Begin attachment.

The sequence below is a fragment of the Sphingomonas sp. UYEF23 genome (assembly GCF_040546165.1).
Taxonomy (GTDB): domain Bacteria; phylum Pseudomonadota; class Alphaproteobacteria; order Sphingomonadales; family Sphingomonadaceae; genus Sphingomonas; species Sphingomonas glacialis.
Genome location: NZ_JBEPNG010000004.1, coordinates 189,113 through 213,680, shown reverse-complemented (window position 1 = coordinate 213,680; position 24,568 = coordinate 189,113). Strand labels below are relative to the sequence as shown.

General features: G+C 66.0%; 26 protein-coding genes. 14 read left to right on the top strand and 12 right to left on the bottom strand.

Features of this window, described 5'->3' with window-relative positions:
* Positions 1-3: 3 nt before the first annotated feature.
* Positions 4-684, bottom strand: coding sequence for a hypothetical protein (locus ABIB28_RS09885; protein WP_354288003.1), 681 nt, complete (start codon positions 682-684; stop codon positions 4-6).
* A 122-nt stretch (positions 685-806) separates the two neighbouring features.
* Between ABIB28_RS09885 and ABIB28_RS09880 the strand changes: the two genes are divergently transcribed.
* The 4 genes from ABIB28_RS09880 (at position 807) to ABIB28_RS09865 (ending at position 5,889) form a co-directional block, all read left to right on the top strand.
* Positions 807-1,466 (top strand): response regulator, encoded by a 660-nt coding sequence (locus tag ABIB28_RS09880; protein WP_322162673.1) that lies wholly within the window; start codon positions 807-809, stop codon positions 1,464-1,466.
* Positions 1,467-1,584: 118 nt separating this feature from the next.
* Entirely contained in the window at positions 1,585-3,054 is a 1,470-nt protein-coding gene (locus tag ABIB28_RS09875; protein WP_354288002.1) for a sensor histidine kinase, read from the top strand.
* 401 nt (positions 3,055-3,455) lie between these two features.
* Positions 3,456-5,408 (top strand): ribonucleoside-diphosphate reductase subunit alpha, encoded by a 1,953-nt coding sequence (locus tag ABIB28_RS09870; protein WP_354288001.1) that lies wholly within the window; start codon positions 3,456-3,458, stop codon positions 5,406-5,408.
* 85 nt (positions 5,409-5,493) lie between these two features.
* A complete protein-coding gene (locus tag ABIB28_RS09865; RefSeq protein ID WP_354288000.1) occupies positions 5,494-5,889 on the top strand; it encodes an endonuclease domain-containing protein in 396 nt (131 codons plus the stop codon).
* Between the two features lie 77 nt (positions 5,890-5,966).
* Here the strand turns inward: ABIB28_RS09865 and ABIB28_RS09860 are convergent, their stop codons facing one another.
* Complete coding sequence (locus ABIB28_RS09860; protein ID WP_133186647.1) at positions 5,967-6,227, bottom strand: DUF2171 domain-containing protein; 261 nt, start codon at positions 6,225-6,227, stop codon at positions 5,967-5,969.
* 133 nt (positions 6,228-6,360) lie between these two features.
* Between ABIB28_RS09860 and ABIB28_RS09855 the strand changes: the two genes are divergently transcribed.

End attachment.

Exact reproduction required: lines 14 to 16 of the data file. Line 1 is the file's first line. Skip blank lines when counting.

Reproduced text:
* 401 nt (positions 3,055-3,455) lie between these two features.
* Positions 3,456-5,408 (top strand): ribonucleoside-diphosphate reductase subunit alpha, encoded by a 1,953-nt coding sequence (locus tag ABIB28_RS09870; protein WP_354288001.1) that lies wholly within the window; start codon positions 3,456-3,458, stop codon positions 5,406-5,408.
* 85 nt (positions 5,409-5,493) lie between these two features.